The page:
Are you looking for a fight, mate? Are you looking for a fight? Sounds like the threatening enquiry of a ne’er-do-well, but it’s the height of decorum compared to the typical inhabitant of a scrolling beat ’em up. Tunche is no different, as its assorted jungle pests don’t stop to ask how you feel about being licked, whomped, or banana-targeted – they just dive straight in and gnaw the HP off you.
The whole game doesn’t hang around to onboard the player either. There is a lot happening from the get-go, with Andrex-length scrolls of lore and instructions, a home camp screen that soon fills up with playable and non-playable characters, multiple collectible currencies, and stalls where you shop calculatedly through skill trees for multiple character profiles. That’s not to mention the in-play pick-ups and the constantly expanding movesets of each of five playable characters. For better or worse, it’s a far cry from the pick-up-and-play roots of the genre like Streets of Rage or Ninja Warriors (both excellently modernised for Switch in recent years).
So what more does Tunche bring to what is already a pretty cool table? First, you will have already noticed its artwork: painstakingly, lovingly crafted 2D drawings, inspired by South American folklore. These are animated satisfyingly and, for the most part, telegraph enemy moves so you can react to crowds of them – although the action can get muddied when the screen really fills up. Second, the ancient beat-em-up formula of simple action, ready to accommodate the casual button masher, has been dressed up not only with the collectibles and upgrades but with a roguelite mechanic.
In practice, this means starting the game with some of the characters is tough going. You’re supposed to get wiped out and sent back home, ready to power up a little and try again, eventually gaining the resources and the skill to get further through the jungle, unlock story sections, and seek the Tunche. But it feels harsh when the first plays can be very short and players are asked to wait close to a minute for the action to load. You’ll have plenty of chance to listen to the music, then, which brings enough ideas to stay interesting and provides a vibey backdrop. Sound design is solid and does justice to the visuals.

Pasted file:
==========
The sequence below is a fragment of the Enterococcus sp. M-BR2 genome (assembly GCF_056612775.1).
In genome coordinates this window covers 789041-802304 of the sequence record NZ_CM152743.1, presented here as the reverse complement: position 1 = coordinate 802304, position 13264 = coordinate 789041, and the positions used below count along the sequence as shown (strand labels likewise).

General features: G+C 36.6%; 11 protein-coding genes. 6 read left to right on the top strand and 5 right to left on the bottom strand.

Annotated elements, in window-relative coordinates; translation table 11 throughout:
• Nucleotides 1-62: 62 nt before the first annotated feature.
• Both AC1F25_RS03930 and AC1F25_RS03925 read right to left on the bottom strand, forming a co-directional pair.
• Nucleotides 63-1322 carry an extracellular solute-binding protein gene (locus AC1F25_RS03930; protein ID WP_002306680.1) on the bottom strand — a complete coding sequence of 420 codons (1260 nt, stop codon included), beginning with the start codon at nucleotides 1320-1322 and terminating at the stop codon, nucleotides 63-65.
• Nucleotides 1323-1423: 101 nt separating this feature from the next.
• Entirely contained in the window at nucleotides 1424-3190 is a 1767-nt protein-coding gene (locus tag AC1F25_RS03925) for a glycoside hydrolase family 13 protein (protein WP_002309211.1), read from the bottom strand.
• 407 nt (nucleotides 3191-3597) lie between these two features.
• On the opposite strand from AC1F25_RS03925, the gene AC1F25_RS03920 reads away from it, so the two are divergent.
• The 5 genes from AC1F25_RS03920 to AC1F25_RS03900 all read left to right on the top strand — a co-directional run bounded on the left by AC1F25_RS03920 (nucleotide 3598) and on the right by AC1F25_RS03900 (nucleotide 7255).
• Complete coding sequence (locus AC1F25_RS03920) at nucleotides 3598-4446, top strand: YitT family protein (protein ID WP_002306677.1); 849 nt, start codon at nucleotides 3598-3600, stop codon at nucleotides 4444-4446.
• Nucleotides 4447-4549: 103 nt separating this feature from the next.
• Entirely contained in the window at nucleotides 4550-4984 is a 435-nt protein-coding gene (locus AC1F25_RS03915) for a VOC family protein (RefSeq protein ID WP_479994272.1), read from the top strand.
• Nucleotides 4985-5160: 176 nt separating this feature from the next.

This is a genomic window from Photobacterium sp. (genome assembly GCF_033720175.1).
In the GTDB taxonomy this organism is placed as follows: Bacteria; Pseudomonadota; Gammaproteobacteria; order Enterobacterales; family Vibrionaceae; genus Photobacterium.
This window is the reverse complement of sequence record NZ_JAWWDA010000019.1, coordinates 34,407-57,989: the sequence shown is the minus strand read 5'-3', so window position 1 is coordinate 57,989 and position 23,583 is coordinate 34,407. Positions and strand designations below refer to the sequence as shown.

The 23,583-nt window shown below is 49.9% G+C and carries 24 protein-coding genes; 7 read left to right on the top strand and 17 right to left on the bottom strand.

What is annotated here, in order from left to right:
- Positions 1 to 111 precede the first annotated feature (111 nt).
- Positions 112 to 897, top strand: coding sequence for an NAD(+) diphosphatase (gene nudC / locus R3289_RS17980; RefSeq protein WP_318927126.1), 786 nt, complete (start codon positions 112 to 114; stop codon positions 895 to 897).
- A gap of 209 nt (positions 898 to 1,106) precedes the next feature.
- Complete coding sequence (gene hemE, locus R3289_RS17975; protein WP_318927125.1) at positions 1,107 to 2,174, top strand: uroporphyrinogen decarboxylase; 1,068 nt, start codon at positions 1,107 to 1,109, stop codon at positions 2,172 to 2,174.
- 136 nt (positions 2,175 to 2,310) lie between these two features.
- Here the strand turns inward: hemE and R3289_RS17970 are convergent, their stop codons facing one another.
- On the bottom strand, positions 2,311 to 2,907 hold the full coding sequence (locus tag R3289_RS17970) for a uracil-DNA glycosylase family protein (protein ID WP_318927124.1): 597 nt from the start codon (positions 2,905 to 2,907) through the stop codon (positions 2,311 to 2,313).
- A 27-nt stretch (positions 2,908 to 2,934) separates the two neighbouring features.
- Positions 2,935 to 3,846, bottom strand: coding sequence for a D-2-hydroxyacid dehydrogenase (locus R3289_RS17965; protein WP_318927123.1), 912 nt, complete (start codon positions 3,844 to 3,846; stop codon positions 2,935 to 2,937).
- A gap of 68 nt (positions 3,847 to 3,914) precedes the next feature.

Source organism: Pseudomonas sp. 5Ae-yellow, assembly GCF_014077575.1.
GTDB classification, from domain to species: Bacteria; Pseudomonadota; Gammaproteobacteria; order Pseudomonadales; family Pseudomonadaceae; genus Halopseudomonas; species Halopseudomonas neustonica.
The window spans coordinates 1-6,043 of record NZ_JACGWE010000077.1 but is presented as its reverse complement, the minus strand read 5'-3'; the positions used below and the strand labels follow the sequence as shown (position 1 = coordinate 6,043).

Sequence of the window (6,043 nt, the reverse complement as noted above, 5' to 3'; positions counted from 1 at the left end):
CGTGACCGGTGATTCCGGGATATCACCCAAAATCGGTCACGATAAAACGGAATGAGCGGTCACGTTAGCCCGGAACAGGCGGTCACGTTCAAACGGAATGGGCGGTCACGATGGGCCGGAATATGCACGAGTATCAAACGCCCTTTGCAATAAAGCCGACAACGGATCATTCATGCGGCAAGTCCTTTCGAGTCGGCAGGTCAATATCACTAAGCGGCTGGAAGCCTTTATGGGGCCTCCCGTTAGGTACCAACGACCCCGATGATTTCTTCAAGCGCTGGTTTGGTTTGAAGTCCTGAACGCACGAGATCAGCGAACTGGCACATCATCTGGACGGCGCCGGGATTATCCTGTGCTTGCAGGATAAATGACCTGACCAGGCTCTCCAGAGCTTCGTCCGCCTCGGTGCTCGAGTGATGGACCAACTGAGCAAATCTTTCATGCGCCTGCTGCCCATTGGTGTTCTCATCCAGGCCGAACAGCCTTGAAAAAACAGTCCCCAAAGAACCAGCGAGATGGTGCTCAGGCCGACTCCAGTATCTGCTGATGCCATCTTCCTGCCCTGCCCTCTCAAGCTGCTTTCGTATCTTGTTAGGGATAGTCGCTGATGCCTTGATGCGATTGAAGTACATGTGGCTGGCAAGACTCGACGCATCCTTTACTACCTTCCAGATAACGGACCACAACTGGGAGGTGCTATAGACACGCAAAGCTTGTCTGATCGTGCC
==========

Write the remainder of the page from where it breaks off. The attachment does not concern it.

Tunche’s unlockable story segments feel a little wasted. They’re delivered through fabulous comic-book set-ups, and if only LEAP Game Studios had the confidence to let the drawings carry the narrative, they’d have made the most of their greatest strength. However, the comics can descend into yet more heavy, tiny text, sucking the magic out of it all.
Tunche looks and sounds good, plays neatly and consistently and is fun for couch co-op. However, it takes its punchy ideas and sneaks off into a dark, dirty alley where people just won’t want to go and find it. It is fun if you’re willing to get in there and get stuck in, but you’ll need to step over the broken glass of tiny screen text, try not to touch the wet-stained walls of repetitive, roguelite early encounters, and apologetically deny having any spare change to the drugged up yuppie of verbose exposition. In conclusion, if you are looking for a fight, mate, let us point you in the direction of Tunche.